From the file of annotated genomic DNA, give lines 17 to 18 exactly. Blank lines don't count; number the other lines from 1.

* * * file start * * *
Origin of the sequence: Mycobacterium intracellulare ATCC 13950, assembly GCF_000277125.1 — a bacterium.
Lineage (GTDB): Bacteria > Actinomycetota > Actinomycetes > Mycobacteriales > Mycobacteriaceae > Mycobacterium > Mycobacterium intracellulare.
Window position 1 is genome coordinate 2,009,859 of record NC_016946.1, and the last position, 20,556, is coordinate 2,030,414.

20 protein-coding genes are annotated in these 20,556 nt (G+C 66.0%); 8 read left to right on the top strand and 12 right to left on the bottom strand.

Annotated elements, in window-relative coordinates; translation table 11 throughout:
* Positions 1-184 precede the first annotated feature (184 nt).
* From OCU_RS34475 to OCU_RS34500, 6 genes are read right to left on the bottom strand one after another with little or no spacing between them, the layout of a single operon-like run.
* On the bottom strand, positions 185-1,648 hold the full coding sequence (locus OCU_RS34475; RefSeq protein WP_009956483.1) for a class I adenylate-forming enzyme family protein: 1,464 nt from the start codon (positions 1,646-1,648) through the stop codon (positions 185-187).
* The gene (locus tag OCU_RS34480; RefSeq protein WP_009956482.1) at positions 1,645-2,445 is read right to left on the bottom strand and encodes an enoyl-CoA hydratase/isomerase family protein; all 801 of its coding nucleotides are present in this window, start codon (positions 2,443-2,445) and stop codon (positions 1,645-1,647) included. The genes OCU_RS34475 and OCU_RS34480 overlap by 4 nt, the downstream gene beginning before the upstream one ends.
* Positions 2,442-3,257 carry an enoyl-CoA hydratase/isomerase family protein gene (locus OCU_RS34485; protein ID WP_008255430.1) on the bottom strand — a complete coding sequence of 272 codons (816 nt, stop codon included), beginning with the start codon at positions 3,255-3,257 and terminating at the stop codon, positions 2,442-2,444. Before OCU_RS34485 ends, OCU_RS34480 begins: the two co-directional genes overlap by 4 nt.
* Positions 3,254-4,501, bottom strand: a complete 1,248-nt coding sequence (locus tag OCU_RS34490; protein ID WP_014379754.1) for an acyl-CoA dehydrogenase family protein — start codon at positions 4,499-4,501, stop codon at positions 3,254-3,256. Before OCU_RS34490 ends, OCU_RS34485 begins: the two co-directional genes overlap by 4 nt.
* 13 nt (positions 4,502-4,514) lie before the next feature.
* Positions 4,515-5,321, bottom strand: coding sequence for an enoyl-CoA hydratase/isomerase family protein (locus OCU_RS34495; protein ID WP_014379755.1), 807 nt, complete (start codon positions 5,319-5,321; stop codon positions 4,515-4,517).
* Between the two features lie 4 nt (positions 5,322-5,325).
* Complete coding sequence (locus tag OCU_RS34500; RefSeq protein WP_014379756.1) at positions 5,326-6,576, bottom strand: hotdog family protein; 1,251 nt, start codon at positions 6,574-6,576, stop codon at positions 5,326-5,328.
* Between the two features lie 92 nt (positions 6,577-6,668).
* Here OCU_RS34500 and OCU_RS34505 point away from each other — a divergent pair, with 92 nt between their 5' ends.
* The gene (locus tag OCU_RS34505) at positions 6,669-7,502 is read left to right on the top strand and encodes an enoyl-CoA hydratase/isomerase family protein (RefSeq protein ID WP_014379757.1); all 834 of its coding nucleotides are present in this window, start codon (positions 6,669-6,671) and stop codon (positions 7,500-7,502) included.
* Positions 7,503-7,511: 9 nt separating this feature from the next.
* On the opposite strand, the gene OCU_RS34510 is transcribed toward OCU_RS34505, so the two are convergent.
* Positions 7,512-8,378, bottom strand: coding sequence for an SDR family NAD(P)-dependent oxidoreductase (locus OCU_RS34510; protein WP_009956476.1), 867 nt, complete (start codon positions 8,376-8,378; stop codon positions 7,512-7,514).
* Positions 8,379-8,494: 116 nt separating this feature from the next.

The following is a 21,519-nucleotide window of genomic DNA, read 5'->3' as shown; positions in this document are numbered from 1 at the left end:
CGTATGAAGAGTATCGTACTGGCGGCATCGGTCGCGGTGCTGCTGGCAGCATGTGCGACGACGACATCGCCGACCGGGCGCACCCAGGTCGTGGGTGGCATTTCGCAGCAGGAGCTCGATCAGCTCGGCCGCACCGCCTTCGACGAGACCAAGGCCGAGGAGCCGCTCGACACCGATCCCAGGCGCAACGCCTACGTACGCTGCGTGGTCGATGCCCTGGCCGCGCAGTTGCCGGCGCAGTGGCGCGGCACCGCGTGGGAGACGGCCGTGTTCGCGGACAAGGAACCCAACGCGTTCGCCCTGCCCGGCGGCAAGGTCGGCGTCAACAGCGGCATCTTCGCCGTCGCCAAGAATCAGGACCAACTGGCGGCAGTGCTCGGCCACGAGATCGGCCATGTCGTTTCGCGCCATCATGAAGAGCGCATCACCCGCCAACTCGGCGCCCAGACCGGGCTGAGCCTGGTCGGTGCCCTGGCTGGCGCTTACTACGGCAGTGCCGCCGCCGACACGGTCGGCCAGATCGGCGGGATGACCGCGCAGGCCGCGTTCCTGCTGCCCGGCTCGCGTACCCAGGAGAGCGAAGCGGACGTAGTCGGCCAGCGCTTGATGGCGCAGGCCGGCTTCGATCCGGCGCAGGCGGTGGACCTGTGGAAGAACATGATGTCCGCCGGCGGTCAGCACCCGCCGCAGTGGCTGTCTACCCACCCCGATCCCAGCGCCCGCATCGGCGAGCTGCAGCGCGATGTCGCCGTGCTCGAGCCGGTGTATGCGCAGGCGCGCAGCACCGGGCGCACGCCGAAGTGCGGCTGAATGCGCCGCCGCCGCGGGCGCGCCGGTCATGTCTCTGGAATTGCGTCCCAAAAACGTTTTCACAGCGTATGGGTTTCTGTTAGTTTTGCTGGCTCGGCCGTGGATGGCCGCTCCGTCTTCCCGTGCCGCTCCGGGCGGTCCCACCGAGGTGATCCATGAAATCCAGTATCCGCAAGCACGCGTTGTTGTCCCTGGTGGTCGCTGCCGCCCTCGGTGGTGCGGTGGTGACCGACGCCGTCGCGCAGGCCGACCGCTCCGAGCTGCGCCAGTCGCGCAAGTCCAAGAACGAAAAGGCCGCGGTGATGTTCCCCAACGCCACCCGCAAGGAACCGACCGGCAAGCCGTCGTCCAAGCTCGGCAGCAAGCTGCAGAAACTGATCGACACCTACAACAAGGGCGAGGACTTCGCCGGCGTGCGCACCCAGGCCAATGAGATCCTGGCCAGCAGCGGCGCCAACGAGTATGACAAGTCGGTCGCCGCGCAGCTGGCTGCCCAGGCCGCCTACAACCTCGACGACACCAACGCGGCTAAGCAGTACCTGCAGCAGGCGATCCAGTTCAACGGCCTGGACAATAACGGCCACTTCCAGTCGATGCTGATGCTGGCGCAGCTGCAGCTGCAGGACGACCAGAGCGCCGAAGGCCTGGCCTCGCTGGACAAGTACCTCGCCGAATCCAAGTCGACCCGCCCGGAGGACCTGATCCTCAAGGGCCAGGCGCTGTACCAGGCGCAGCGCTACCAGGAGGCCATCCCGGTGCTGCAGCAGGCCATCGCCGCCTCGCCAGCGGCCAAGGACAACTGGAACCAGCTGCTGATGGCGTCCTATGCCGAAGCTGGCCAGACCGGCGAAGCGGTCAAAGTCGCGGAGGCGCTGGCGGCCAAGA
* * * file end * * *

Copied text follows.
* Here OCU_RS34500 and OCU_RS34505 point away from each other — a divergent pair, with 92 nt between their 5' ends.
* The gene (locus tag OCU_RS34505) at positions 6,669-7,502 is read left to right on the top strand and encodes an enoyl-CoA hydratase/isomerase family protein (RefSeq protein ID WP_014379757.1); all 834 of its coding nucleotides are present in this window, start codon (positions 6,669-6,671) and stop codon (positions 7,500-7,502) included.